There have been lots of factors in the so-called “death of the mall” beyond Amazon (AMZN) and a spent consumer. Overbuilding is one example. From 1970 to 2015, American malls grew twice as fast as the U.S. population. That comparison only increases when you look at population growth overseas:

  • 43% above Canada
  • 411% above the UK
  • 879% above Germany

In July, retail sales came in significantly better than expected, powered by people going to malls and restaurants. These aren’t anomalies, as we’ve seen this happening over the past four months.

The tailwinds powering the return of the American consumer were spelled out by White House economic advisor Larry Kudlow, who pointed out some of those trends, including current Gross Domestic Product (GPD) trends:

  • 1st Half 2018: 3.1%
  • 2Q 2018: 4.1%
  • 3Q 2018: 4.3% (Atlanta Fed prediction)

Consumer Charge

I think the market is set up for balanced portfolios to score big with momentum names, as breakouts are sending stocks parabolic. However, there are a lot of great yet boring names with fantastic risk-versus-reward levels here. Walmart (WMT) is one of them, as it benefits from the strong economic and muscular American consumer, and we saw that in its latest earnings report.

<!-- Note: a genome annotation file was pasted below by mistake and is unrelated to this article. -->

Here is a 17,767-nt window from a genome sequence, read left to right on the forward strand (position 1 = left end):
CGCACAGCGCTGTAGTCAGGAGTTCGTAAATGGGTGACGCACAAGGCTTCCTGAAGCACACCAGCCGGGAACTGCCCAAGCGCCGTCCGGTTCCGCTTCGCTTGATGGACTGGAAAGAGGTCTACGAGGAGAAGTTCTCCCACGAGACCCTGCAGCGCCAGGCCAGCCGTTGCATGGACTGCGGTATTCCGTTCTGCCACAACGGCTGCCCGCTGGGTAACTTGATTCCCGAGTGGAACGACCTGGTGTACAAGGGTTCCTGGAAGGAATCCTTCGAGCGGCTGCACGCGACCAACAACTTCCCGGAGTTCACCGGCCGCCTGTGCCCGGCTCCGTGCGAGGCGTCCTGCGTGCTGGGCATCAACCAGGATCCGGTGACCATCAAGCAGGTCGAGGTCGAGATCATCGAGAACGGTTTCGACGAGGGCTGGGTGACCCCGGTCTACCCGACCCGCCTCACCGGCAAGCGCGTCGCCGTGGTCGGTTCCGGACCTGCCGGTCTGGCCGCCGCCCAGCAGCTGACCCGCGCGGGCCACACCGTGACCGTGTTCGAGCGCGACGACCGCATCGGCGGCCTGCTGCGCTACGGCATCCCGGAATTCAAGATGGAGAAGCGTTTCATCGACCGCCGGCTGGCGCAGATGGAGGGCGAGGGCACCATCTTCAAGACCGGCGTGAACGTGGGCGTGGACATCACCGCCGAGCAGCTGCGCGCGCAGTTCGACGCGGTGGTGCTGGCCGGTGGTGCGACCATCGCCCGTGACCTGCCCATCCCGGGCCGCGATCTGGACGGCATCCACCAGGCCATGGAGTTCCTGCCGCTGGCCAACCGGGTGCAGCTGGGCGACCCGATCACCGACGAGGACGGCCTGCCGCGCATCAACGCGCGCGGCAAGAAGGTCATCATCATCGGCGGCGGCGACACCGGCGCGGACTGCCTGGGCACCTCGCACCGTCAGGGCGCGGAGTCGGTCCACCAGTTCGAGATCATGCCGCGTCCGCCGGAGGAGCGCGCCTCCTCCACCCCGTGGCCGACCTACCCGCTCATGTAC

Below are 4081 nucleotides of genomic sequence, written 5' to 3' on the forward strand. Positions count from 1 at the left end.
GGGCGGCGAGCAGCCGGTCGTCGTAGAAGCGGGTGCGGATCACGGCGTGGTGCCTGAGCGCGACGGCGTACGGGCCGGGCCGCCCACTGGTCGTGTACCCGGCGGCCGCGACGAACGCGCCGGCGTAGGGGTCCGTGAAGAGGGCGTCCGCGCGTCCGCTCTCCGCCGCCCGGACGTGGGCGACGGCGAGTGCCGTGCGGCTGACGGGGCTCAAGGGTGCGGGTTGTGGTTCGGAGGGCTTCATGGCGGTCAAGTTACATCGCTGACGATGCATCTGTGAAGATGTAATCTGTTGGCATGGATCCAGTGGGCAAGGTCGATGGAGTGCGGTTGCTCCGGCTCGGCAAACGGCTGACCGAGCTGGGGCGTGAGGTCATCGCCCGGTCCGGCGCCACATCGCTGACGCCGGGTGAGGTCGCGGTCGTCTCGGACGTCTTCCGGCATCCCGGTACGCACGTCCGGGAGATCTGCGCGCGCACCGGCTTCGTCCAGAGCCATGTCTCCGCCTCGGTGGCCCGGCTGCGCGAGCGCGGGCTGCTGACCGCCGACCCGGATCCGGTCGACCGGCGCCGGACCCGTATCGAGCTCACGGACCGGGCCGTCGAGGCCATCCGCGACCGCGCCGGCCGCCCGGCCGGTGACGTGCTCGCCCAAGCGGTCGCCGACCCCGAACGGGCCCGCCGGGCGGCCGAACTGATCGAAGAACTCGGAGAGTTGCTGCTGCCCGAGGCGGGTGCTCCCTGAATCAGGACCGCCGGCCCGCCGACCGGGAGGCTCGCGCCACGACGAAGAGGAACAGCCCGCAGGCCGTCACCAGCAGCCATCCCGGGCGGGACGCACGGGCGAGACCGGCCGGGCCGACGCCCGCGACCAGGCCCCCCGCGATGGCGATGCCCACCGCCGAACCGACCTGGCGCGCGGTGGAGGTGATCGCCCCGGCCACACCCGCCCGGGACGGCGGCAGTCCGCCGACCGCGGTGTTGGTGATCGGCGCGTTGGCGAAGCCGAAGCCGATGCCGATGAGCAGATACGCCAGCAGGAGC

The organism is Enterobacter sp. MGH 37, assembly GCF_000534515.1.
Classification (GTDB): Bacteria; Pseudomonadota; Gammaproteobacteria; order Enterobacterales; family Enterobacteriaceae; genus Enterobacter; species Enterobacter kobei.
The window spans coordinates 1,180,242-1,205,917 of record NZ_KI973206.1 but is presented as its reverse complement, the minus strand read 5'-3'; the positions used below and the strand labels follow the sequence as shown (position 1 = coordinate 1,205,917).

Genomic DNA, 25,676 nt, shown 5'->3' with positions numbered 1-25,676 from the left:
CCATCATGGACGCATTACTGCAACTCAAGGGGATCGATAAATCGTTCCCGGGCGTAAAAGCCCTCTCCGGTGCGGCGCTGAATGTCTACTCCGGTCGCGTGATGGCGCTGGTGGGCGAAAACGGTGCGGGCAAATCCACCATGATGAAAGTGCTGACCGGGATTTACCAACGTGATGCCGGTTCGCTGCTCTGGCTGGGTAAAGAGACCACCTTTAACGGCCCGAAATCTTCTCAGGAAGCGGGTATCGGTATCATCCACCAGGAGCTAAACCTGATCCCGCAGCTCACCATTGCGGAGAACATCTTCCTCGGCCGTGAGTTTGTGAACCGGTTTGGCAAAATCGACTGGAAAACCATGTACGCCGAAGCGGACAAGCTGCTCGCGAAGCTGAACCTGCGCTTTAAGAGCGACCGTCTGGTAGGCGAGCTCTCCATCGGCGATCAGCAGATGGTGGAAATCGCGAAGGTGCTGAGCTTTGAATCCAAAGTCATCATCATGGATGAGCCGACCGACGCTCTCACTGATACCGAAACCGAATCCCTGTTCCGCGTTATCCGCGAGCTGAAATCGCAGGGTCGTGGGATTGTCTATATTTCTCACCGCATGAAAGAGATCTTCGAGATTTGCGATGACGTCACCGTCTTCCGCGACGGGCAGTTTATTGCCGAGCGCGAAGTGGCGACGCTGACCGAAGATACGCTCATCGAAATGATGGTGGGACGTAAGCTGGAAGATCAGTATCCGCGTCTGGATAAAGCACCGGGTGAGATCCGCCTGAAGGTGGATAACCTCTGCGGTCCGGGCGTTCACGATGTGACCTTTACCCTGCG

The company’s results on August 16 exhibited pricing power and market share gains. The stock popped almost 11% at the open and carried the entire market along for the ride.

Earnings came in at $1.29 per share on a 3.8% increase in revenue to $128 billion from a year ago. Looking forward, management expects fiscal year earnings of $4.90-$5.05 per share, topping their previous guidance of $4.75-$5 per share.

Some other highlights include:

  • Traffic: +90 basis points (bps)
  • Ticket: +180 bps

Comparable Store Sales:

  • S. Walmart: +4.7%
  • S. Sam’s: +7.7%
  • S. Total: +5.2%

This report was a grand slam and speaks to a revitalized American economy and the appeal the stock carries. As the economy continues to grow, I look for WMT to do the same.